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An Afghan opium deal

While we destroy Afghan poppies, the world is short of opiates. The solution is clear

By Johann Hari   October 2006

In Kabul hospital, half the patients who need opiate-based painkillers are writhing in agony because they have none—while in the fields outside and across Afghanistan, farmers trying to grow opiates are having their fields trashed and livelihoods destroyed by western troops. This is just the most ironic intersection between the west’s “war on drugs” and what the World Health Organisation calls “an unprecedented global pain crisis.”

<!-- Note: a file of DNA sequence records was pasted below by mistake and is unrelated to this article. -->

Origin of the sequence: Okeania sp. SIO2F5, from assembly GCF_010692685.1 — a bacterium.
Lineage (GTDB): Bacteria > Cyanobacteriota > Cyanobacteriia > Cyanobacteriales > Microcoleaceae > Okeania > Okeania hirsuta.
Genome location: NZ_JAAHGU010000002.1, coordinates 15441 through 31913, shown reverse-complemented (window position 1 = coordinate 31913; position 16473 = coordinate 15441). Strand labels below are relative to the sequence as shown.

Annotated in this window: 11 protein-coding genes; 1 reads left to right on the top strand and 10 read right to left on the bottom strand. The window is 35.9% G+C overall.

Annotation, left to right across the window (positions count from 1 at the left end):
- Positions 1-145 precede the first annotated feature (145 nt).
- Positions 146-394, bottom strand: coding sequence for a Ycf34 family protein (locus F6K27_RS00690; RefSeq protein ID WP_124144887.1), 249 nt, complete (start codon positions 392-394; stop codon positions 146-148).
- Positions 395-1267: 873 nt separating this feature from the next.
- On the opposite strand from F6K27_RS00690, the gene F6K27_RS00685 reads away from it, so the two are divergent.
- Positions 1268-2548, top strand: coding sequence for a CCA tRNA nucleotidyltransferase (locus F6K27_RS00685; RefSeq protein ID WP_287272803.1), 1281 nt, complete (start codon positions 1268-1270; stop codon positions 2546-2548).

The world is suffering from an opium drought. The International Narcotics Control Board calculates that the US, Britain, France, Canada, Spain, Australia and Japan consume 80 per cent of the world’s medical opiates, leaving…

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